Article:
Italian banks are facing a renewed urge to merge. A decade after the euro zone crisis erupted, the country’s lenders have shed most of their bad loans, while doubling their capital ratios. The problem now is that they can’t earn decent returns. Ultra-low interest rates and attempts to limit their holdings of government bonds make the need to join forces with rivals all the more pressing.
For years Italy’s bad loans were the main headache for European regulators. Now the pain is easing. A flurry of disposals has allowed Italian banks to halve the overall stock of gross bad credit on their balance sheets to 177 billion euros by June last year, from 360 billion euros at the peak of the crisis in 2015. Many large transactions, including UniCredit’s mammoth 18 billion euro FINO or “Failure is Not an Option” sale and Banco BPM’s 5 billion euro “Exodus”, had dramatic names that stressed bankers’ awareness of the urgency of the situation.
After deducting provisions, net bad loans stood at 30 billion euros in November last year, or 1.7% of total loans. Meanwhile, Italian banks have boosted their capital buffers. The average common equity Tier 1 capital ratio was 13.6% of total risk-weighted assets at the end of September, twice the level before the global financial crisis erupted in 2007.
The cleanup effort has successfully reduced financial risk, but at a cost. Many Italian banks were forced to take big writedowns when they sold their sour credits, or increase provisions against future losses. The industry has collectively generated an annual return on equity of just 0.8% since 2007, according to Italy’s banking association ABI.
Profitability has picked up since: the average ROE at the end of September was 8%, according to the European Central Bank. However, that’s still below the industry’s cost of capital, which senior Italian bankers estimate at more than 10%. That is one reason why listed Italian banks trade on average at half their book value.
There’s little prospect of improvement. While grappling with Italy’s stagnating economy, domestic banks also face an extended period of negative official interest rates. Meanwhile, regulators seem inclined to keep raising capital requirements.
And banks have new problems. Italian lenders hold about 400 billion euros of government debt. At 10% of combined assets, this is one of the highest proportions in Europe – and more than twice the level before the financial crisis. That reinforces the “doom loop” which ties troubled banks to their cash-strapped governments.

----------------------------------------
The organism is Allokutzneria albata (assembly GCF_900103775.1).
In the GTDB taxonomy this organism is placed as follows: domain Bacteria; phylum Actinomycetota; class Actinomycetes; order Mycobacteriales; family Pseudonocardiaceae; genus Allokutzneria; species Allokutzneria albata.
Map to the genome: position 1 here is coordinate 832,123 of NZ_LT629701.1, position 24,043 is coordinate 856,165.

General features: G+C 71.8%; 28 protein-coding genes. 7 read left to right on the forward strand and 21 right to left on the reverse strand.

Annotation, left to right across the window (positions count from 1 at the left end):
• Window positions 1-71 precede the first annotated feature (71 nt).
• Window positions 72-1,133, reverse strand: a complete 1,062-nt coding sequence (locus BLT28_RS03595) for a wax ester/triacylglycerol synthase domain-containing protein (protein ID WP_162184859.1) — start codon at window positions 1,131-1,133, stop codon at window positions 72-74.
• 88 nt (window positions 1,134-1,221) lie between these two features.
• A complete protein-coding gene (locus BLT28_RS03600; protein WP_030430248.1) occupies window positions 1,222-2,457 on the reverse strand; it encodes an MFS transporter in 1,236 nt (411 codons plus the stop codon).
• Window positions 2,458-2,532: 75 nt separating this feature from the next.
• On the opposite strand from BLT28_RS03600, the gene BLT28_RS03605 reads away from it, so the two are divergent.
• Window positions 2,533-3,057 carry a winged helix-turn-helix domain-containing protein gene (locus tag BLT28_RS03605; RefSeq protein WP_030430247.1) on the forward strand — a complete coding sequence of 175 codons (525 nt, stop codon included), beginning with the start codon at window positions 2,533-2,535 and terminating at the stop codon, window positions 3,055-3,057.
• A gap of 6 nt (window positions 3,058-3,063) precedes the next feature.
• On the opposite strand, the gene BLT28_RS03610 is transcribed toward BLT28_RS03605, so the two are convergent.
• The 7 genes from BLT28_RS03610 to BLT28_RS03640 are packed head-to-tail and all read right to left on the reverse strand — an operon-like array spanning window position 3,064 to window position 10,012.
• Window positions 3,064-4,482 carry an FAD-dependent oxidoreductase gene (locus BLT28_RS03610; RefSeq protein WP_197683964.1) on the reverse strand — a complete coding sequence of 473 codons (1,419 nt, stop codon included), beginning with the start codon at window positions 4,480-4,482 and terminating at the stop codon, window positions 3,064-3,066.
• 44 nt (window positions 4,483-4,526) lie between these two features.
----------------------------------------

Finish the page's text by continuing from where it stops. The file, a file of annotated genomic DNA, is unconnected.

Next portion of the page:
To discourage such high concentration, German Finance Minister Olaf Scholz in November suggested stripping state debt of its risk-free status. Other ideas proposed by policymakers and academics include putting a cap on the amount of their own government’s debt that banks can hold. Buying relatively high-yielding Italian sovereign bonds has been a cheap way for banks to boost their interest income. But if capital charges or curbs come into place, that will dry up.
Faced with uncertainty over their future earnings, Italian bank executives have all the more reason to consolidate. Italy has 490 different credit institutions, roughly one for every 123,000 inhabitants, twice as many as Spain. The action is likely to focus on domestic combinations, where overlaps can generate greater savings. Mid-sized players like Giuseppe Castagna’s Banco BPM and Victor Massiah’s UBI Banca might start the merger dance. Asset managers like Banca Generali or Azimut could also become targets. Mediobanca, which has some spare cash and is building up its wealth management business, is already on the prowl.
Successful mergers face hurdles, though. Regulators are likely to demand that any merged bank completely writes down any lingering dud loans. That may require lenders to raise capital and delay any near-term promise of increased dividends. Also, rigid Italian labour laws may limit banks’ ability to reduce staff.
If they delay, however, bank CEOs may have to present investors with the unappealing prospect of gradually eroding profitability. They would also miss the opportunity to take advantage of a scheme the government is offering to fund early retirement. Troubled lender Banca Carige has already used it as part of its wide-ranging restructuring. Meanwhile, the threat of regulators slapping Italian lenders with higher capital charges if they continue to hold too much state debt cannot be dismissed.
Despite some recent high-profile tie-ups, such as the creation of Banco BPM, or Intesa Sanpaolo’s purchase of two troubled Veneto-based lenders in 2017, Italian banks still have plenty of scope to consolidate. With pressure mounting, sitting still is no longer an option.